They almost did as good a job as Gabriela.

They almost did as good a job as Gabriela.

The Core Scholars program invites students to submit a reflection on the Core in virtually any art medium, and submissions are due for this year’s program on April 15. To aid in your inspiration, Bwog caught up with Gabriela Pelsinger, CC ’15 and self-proclaimed Vagina Warrior, who was one of last year’s Core Scholars for this amazing spoken-word piece

Bwog: What was your Core Reflection about?

Gabriela: My Core reflection tried to reinterpret Genesis and problematize the ways in which women’s equality was portrayed in Lit Hum, particularly around sexual assault. I was struck by the parallels between Eve’s story and the patriarchal American culture I’ve grown up in, and wanted to explore that in my poem.

B: What was the inspiration for it?

G: So many things! I took a long time to write this poem and countless personal experiences fueled the writing process. I suppose the short answer is ‘reading Genesis while being a woman,’ particularly at a time when the political debates over womanhood and sexuality happening in my community were so horrifying. This poem gave me a way to react against a culture in which hostility to women and our bodies seemed to be permanently entrenched, whether in the GOP’s attempts to redefine rape, the anti-choice legislation popping up all over the country, or personal experiences with it myself.

B: What did you use your prize money for?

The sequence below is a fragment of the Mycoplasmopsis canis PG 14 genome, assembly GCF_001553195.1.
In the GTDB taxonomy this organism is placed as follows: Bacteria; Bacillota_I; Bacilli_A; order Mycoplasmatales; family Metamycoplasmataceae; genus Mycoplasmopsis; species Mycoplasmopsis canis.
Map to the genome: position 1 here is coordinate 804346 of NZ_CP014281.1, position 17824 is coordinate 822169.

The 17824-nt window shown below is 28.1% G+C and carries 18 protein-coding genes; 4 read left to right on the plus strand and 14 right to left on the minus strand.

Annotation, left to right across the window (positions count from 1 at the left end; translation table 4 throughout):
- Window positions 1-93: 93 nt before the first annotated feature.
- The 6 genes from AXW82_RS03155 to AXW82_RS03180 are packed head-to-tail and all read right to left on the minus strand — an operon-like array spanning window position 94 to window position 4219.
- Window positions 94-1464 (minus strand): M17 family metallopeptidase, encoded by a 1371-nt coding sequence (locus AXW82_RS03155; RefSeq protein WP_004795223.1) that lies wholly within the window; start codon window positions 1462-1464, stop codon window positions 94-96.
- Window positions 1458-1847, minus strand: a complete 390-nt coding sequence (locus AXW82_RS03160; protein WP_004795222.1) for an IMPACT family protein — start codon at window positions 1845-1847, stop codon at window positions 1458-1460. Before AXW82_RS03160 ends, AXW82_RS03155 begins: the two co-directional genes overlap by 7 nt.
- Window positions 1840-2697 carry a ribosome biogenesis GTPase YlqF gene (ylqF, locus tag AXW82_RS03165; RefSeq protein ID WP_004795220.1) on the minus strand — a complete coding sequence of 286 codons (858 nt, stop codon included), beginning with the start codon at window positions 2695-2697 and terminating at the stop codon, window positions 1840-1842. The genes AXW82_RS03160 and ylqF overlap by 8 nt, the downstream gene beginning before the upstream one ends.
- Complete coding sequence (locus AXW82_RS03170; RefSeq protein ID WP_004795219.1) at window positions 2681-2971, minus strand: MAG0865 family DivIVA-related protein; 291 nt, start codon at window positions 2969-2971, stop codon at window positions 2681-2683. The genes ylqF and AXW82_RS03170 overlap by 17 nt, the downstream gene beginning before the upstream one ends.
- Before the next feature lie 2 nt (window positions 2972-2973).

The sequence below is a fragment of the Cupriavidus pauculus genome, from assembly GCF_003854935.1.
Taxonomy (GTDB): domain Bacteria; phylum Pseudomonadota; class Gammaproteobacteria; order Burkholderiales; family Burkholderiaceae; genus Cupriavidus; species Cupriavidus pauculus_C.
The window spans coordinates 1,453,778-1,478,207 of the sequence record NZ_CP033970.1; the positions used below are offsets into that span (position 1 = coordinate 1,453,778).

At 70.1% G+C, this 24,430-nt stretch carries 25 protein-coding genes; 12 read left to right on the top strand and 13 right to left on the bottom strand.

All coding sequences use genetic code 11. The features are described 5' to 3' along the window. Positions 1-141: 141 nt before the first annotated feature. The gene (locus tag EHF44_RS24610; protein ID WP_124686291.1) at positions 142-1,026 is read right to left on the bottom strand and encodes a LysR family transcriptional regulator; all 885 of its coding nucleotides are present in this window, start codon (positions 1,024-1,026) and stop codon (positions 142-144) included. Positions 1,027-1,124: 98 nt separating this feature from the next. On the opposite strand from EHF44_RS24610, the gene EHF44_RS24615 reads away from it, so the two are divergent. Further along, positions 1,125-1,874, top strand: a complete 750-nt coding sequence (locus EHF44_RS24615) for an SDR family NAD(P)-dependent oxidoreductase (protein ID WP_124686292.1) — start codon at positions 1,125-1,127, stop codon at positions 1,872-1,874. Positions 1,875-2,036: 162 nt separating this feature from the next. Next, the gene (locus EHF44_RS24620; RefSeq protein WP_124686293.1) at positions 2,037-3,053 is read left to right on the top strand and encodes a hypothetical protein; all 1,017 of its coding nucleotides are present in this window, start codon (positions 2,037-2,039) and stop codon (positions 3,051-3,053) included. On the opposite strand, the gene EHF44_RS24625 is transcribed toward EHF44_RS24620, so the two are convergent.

G: Food! The money was a much appreciated help with the general—but significant!—expenses of being a student in New York City.

B: How has becoming a Core Scholar changed your experience with the Core and Columbia (or your life)?

G: I have felt much more comfortable approaching the Core as a set of classes that are there first and foremost to facilitate personal growth and introspection. We really get what we give in these classes, and so I’ve tried to use the Core as a lesson in figuring out what it means to be a good human. Also, I’ve learned that we should not be afraid of calling out the parts that we find problematic or hurtful (Juan Ginés de Sepúlveda, I’m looking at you!).

B: Any thoughts on Barnard’s commencement speaker, Leymah Gbowee?

G: To borrow from Maya Angelou, she’s a phenomenal woman! I’m so glad she’s speaking; she’s a fearless leader and true role model. The way she brought about peace in Liberia is an inspiration—she even organized a Lysistrata-style sex strike!

B: What part of the Core would you change if you could?

G: I would challenge the Core’s attachment to the West as the main producer of valuable ideas about human life and society, and create new syllabi that sought to take guidance from many different human communities. Especially as the geopolitical dominance of the West is being challenged, and as we find ourselves facing environmental crisis, it is increasingly necessary for us to learn about alternative ways of living amongst each other that are both peaceful and sustainable. There are so many worldviews and perspectives to learn from – why continue to limit ourselves to the traditional “dead white men”? Let’s add Chinua Achebe and Audre Lorde to Lit Hum, Gautama Buddha and Ibn Khaldun to CC.  And speaking of the late and great Chinua Achebe (may he rest in peace), he once said, “until the lions have their own historians, the history of the hunt will always glorify the hunter.” Come on, Columbia—let’s add some more lions to our Core.

The greatest homerage to ancient epic poetry via catwalker /